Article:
It all started with a $10,000 limit on a credit card. 15 years later, university friends Mike Cannon-Brookes and Scott Farquhar are Australia’s most successful tech entrepreneurs, and their company, Atlassian, is worth over $7 billion.
Atlassian, which develops software that helps manage projects and teams, now has more than 800 employees across the world with offices in Sydney, San Fransisco and Amsterdam. Over 60,000 customers, including giants like Tesla, Amazon, P&G and Coca-Cola, use their software. Farquhar oversees engineering and research, whilst Cannon-Brookes looks after product design, sales and marketing.
However, it wasn’t all smooth sailing for the business, and the success of Atlassian is a direct result of the founders’ unwavering vision and grit.
The company was bootstrapped for the first eight years – meaning, no money was raised in that time. Atlassian was profitable and growing rapidly, however any profits made were retained to invest back into the business. Mike and Scott’s major break came in their ninth year of business when US venture capital company, Accel Partners, invested $60 million to grow Atlassian. Since, it’s been uphill from there, however if the pair gave up when times were tough, they never would’ve reaped the success which they enjoy today.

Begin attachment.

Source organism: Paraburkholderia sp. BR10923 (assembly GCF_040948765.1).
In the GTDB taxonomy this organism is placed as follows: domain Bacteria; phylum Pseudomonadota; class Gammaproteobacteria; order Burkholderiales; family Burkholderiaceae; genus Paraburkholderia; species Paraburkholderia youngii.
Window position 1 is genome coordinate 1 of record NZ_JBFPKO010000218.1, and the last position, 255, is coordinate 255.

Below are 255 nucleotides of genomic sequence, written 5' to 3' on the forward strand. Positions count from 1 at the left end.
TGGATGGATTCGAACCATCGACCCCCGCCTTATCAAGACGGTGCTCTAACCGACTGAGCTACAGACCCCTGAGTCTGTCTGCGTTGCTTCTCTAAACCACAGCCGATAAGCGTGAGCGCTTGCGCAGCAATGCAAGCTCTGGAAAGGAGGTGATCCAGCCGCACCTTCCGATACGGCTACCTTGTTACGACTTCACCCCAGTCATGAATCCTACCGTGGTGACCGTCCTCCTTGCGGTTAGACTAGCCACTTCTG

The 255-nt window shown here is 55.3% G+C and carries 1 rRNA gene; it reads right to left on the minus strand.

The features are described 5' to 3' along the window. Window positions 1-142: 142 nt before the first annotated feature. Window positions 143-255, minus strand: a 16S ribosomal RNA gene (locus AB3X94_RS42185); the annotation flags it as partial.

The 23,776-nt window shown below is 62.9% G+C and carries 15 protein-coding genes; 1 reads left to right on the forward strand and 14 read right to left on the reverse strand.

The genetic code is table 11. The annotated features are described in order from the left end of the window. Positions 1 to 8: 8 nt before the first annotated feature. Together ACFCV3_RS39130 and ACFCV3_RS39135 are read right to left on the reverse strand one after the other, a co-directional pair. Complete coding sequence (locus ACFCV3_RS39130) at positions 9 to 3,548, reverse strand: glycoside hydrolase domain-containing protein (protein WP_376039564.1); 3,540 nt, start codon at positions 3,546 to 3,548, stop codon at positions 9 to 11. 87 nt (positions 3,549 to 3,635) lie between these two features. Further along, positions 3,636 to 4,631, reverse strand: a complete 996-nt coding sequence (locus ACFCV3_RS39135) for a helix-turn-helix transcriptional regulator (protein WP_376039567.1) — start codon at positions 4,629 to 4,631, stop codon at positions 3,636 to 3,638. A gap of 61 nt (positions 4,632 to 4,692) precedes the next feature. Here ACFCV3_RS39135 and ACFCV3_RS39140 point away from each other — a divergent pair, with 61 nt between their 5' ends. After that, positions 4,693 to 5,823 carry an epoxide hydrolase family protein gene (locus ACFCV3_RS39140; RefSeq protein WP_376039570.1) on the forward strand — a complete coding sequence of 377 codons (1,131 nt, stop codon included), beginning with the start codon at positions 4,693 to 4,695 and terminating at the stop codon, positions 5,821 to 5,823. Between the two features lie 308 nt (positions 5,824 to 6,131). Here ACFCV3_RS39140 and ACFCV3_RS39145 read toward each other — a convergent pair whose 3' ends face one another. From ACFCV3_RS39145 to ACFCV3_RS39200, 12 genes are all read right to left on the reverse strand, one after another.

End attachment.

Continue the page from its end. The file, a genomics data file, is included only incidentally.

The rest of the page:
The pair made sure to engage their visions early on.
Over a decade ago, Farquhar and Cannon-Brookes set the goal of reaching 50,000 customers, a milestone they’ve surpassed by 10,000 this year. The founders believe that their success can be attributed to the importance which they placed on planning, something that is very important to the both of them - "You've got 168 hours in a week and you choose how to spend it,” Farquhar says.
The cofounders continue to stretch and challenge themselves, and push their comfort zones daily. Through embodying these behaviours, Atlassian had one of 2015’s most successful IPOs (Initial Public Offering) – where they floated the company on the NASDAQ (US stock exchange) and became the biggest, and most successful float of an Australian form on a US market. Without eventually hardwiring these behaviours through training their brains daily, Atlassian would not be the success that it is today.